Anti-Tesla Bill Pops Up In Indiana

4 months ago by Steven Loveday 77

If Indiana pass the anti-Tesla bill, citizens of the state will have to travel elsewhere to purchase a Tesla vehicle.

If Indiana passes the anti-Tesla bill, citizens of the state will have to travel elsewhere to purchase a Tesla vehicle.

Indiana currently has a Tesla store, but no service center.

Indiana legislators have filed an anti-Tesla bill, prohibiting the sale of Tesla vehicles in the state. It specifically targets an all-electric automaker, but does not list Tesla’s name.

Republican Ed Soliday filed the controversial bill, that is obviously anti-Tesla, proven by a list of qualifications that only fit the long-range battery-electric automaker. Specifics apply to automakers that:

  • Have sold cars in Indiana since July 2015
  • Have never used a franchised dealership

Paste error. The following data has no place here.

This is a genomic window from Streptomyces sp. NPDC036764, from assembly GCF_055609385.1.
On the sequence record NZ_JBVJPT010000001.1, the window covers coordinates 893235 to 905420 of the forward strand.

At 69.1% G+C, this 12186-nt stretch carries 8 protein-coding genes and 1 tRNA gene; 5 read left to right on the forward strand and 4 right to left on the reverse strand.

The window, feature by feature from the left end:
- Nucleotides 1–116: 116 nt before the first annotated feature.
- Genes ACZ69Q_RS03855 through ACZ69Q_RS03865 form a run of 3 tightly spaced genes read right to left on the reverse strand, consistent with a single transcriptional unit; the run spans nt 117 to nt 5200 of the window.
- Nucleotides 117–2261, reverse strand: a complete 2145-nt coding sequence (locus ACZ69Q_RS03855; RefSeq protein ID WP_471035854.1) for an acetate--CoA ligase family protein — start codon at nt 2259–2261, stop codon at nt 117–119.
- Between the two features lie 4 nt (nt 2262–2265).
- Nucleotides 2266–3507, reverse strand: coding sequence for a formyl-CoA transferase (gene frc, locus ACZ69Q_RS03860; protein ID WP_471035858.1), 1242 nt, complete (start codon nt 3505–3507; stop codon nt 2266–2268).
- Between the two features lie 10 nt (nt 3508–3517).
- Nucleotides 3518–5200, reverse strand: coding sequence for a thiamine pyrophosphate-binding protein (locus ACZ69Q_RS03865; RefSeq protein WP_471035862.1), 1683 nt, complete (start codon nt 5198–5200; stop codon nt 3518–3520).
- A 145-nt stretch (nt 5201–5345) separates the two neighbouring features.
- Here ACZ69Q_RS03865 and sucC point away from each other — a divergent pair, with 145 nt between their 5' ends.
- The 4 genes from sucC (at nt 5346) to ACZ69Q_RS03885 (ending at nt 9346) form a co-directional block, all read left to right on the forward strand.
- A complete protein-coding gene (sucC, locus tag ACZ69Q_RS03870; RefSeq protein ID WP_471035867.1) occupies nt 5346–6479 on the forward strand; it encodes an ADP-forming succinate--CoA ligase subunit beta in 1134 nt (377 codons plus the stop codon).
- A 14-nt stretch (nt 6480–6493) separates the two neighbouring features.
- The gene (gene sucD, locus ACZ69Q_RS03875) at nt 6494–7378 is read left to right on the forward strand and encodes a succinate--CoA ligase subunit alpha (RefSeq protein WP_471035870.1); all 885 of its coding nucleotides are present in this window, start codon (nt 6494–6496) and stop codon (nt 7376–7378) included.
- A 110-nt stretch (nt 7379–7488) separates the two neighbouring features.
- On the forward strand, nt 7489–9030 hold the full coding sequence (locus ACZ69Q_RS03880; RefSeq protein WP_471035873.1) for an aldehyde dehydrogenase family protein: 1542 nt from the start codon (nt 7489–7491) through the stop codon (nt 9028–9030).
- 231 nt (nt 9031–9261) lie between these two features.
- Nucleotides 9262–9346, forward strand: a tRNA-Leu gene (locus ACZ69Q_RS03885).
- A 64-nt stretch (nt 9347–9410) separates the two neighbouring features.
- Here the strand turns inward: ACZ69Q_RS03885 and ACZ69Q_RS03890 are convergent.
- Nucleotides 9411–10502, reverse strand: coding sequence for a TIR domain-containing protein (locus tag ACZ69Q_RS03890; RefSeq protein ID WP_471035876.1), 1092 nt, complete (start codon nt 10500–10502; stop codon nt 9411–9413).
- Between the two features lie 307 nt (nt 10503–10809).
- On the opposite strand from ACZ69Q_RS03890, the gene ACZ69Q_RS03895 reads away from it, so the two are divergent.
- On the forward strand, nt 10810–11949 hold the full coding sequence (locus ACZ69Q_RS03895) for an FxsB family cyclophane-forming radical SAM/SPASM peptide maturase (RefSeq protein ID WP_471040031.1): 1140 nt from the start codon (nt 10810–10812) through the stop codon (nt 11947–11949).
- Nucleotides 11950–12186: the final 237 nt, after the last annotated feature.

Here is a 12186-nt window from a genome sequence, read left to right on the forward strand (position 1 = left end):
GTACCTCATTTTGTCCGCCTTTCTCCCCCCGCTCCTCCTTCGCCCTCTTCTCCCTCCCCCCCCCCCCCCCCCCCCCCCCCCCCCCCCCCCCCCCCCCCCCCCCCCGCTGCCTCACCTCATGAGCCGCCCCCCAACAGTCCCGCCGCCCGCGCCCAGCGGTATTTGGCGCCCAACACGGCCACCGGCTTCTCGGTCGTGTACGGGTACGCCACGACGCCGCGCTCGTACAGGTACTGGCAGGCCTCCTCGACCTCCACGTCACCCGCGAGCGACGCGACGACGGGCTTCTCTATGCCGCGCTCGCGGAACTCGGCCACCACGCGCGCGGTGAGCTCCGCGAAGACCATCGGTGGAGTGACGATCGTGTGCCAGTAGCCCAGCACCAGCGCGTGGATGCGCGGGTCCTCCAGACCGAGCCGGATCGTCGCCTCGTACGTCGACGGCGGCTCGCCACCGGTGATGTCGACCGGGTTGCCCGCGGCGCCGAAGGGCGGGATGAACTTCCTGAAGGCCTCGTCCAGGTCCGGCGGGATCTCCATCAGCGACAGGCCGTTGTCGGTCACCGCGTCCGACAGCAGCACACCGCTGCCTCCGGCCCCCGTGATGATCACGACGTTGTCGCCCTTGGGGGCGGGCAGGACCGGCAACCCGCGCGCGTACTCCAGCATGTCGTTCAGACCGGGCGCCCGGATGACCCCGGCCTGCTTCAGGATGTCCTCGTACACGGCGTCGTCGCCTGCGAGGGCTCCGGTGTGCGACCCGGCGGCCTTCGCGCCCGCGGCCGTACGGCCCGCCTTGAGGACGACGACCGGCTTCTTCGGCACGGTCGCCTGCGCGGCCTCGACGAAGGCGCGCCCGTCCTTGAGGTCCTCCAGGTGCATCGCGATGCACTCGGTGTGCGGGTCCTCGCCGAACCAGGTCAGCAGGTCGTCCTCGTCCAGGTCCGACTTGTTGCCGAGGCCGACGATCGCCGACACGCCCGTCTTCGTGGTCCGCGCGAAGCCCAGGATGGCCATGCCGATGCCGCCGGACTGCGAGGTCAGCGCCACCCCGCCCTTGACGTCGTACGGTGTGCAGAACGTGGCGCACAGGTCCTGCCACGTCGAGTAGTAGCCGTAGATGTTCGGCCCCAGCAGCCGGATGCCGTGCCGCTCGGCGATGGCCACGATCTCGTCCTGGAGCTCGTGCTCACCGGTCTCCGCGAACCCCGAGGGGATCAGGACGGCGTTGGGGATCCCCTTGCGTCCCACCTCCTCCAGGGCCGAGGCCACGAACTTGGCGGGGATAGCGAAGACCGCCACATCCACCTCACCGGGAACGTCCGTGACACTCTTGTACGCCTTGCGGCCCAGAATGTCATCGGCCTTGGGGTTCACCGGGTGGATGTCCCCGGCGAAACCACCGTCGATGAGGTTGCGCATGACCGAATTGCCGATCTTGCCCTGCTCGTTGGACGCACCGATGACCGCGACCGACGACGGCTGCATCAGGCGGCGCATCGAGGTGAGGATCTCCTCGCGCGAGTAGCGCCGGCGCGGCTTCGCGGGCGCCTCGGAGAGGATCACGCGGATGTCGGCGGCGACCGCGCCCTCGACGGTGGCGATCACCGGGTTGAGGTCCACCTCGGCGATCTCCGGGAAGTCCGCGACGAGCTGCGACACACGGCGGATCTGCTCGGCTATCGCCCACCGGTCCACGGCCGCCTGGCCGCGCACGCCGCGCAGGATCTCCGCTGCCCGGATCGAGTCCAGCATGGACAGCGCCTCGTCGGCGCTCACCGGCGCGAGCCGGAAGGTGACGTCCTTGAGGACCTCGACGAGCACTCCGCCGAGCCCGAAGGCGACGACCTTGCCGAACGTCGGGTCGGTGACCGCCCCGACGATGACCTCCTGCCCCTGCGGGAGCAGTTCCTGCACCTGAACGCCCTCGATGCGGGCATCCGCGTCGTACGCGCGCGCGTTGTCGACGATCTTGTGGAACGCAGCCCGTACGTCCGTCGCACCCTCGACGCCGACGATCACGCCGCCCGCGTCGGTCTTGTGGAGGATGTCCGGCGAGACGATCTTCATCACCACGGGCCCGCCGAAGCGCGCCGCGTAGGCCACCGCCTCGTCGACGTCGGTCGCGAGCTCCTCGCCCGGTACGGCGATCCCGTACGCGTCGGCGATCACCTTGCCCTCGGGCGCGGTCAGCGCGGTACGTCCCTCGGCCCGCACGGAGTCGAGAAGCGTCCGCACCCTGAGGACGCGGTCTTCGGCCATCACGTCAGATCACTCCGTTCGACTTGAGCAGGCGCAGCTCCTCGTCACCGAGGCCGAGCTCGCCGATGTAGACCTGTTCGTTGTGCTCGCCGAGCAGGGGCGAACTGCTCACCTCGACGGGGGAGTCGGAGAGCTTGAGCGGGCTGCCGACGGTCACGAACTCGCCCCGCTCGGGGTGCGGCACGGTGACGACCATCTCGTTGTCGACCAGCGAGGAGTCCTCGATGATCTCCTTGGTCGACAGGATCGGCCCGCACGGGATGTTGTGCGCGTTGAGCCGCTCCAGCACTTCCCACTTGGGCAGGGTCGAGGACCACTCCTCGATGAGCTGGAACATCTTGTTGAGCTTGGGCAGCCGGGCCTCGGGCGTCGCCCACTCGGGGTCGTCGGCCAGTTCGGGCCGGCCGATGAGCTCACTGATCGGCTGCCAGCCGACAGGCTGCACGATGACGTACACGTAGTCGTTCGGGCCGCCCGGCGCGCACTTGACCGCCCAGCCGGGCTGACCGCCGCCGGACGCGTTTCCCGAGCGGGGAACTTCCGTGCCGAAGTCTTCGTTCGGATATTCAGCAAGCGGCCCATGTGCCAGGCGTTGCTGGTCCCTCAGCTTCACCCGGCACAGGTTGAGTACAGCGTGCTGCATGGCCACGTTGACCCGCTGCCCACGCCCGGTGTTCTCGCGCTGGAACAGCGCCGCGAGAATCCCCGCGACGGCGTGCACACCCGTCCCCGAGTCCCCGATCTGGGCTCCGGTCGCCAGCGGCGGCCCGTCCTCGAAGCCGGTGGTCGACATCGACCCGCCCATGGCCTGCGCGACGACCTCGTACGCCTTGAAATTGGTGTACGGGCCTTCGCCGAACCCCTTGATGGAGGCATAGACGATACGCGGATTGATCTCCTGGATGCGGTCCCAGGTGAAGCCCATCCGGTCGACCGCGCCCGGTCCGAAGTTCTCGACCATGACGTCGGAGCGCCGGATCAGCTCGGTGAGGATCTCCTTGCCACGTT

• Have sold more than 1,000 cars per year
  • Have had a dealer license for 6 years

Dealership owners claim that their largest concern is that others automaker’s will follow suit with Tesla’s direct sales model. Nick Dellen, president of the Greenfield-based Dellen Automotive Family shared:

“Tesla’s not the enemy. I’m afraid of so many ways that (Tesla’s business model) could go awry. I’m concerned that another company could be importing vehicles with no dealer system for dealerships.”

However, at this point, House Bill 1592 will only prevent Tesla from selling cars directly in Indiana. The way that the bill is set up, makes it so that it won’t affect any other companies. Another startup could set up shop in Indiana and this bill would not be able to stop them from directly selling vehicles. Despite this truth, Soliday has refused to talk about the issue, aside from admitting that he doesn’t have a better solution. He said: